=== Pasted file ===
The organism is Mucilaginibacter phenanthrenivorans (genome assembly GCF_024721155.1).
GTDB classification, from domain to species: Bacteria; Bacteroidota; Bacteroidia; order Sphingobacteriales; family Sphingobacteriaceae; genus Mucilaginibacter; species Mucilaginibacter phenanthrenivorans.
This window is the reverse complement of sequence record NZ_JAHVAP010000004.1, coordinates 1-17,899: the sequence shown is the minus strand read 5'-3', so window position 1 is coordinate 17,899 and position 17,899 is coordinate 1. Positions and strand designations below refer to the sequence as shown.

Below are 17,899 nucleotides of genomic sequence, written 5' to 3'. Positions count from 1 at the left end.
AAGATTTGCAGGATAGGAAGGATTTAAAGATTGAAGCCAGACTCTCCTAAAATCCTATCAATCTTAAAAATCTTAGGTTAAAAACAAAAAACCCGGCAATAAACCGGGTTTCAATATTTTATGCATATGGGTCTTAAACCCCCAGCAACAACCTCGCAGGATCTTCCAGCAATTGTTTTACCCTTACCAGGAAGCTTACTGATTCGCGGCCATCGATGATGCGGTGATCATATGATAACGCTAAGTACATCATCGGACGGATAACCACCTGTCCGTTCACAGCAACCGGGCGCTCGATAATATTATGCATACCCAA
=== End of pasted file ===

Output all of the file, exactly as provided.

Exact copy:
The organism is Mucilaginibacter phenanthrenivorans (genome assembly GCF_024721155.1).
GTDB classification, from domain to species: Bacteria; Bacteroidota; Bacteroidia; order Sphingobacteriales; family Sphingobacteriaceae; genus Mucilaginibacter; species Mucilaginibacter phenanthrenivorans.
This window is the reverse complement of sequence record NZ_JAHVAP010000004.1, coordinates 1-17,899: the sequence shown is the minus strand read 5'-3', so window position 1 is coordinate 17,899 and position 17,899 is coordinate 1. Positions and strand designations below refer to the sequence as shown.

Below are 17,899 nucleotides of genomic sequence, written 5' to 3'. Positions count from 1 at the left end.
AAGATTTGCAGGATAGGAAGGATTTAAAGATTGAAGCCAGACTCTCCTAAAATCCTATCAATCTTAAAAATCTTAGGTTAAAAACAAAAAACCCGGCAATAAACCGGGTTTCAATATTTTATGCATATGGGTCTTAAACCCCCAGCAACAACCTCGCAGGATCTTCCAGCAATTGTTTTACCCTTACCAGGAAGCTTACTGATTCGCGGCCATCGATGATGCGGTGATCATATGATAACGCTAAGTACATCATCGGACGGATAACCACCTGTCCGTTCACAGCAACCGGGCGCTCGATAATATTATGCATACCCAA